The SIM operational delivery guide confirms this overlap of processes, with clinical staff able to contribute to the discussions about police responses to antisocial or illegal behaviour and police able to contribute to discussions about clinical risk management.

Some of the vocabulary used in HIN/SIM documents is not reassuring when seen from a service user perspective. For example stating that “The project team will be dealing with service users with often high risk, malicious and litigious behaviours.” and suggesting (as in this Tweet from the director) that patients do not have the right to share and discuss their care plan with people of their choosing. The FAQ section of the HIN/SIM website notes “Our teams operate multi-agency panels each month to assess which patients should have their consent removed…”

This approach, implying a seamless move from therapeutic responses to coercive responses, is one of the commonest complaints evident in online discussion of the scheme. Because police involvement is evident in all aspects of the process then consent to participate can hardly be given without a sense of duress.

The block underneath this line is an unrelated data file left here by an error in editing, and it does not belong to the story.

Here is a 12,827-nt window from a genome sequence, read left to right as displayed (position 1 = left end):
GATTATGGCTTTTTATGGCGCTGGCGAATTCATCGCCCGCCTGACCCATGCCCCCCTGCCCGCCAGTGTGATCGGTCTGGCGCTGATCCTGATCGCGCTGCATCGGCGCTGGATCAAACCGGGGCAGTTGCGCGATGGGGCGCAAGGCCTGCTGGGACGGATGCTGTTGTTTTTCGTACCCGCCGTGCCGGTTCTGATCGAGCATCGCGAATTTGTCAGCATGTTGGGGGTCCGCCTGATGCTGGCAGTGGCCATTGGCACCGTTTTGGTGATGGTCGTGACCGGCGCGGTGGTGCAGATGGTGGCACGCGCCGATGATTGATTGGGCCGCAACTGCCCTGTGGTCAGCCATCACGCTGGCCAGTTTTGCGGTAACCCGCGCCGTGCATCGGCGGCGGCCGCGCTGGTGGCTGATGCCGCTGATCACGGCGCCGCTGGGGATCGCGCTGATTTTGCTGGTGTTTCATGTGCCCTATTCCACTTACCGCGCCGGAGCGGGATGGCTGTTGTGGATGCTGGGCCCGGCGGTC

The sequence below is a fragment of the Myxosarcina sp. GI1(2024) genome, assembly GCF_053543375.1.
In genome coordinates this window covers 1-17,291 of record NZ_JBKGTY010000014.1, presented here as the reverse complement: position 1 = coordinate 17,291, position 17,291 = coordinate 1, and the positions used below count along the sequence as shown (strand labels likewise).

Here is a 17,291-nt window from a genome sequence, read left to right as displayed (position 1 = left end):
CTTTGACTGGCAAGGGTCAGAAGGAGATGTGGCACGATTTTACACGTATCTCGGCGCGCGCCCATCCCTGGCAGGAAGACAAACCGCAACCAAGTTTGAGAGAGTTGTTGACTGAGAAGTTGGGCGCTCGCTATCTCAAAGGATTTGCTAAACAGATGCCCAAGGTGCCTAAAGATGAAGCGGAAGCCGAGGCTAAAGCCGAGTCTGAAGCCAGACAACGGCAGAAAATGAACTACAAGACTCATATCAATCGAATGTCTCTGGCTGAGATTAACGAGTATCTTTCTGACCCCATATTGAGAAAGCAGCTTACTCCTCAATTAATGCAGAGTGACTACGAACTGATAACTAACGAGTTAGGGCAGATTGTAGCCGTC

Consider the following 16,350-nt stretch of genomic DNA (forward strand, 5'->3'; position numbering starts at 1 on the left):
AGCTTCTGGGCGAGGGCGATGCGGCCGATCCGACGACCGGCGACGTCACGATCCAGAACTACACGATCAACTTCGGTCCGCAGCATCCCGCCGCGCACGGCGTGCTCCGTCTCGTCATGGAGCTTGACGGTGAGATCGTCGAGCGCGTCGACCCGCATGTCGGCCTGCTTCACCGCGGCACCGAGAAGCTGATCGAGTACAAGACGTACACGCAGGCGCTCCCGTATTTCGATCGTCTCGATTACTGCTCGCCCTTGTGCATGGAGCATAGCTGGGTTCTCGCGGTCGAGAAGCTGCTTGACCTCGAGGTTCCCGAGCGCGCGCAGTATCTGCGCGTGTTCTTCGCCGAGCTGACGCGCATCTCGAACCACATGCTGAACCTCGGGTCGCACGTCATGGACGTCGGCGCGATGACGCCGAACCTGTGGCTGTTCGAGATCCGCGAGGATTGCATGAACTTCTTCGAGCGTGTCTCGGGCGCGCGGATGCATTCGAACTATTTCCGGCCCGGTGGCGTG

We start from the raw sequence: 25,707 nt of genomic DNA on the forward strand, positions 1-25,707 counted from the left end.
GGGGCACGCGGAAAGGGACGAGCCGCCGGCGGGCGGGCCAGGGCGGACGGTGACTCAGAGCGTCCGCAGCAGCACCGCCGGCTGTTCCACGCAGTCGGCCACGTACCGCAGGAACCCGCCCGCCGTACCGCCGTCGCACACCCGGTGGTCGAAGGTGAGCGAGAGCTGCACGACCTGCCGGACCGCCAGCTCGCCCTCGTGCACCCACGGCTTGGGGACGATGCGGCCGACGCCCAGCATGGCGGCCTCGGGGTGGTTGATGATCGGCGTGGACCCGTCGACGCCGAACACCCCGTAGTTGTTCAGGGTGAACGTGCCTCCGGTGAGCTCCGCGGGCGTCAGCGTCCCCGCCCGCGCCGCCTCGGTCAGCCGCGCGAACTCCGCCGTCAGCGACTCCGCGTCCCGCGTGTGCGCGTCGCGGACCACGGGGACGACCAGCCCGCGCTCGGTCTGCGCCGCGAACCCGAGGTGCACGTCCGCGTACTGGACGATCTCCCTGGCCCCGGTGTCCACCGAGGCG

Third, there is a question about evaluation of the scheme and especially assessment of harms. A startling number of benefits are claimed for the mentoring scheme – based it has to be said on minimal evidence: in truth there has not been a substantial independent research evaluation at all, which is surprising considering how enthusiastically the scheme has been promoted. By contrast to the claimed benefits, there is no discussion of potential patient harms such as those that might be caused for example by people avoiding seeking help in a crisis or actively being prevented from doing so. Any deaths that might occur are described as accidental, including those attributed to (a new term to me) accidental suicide.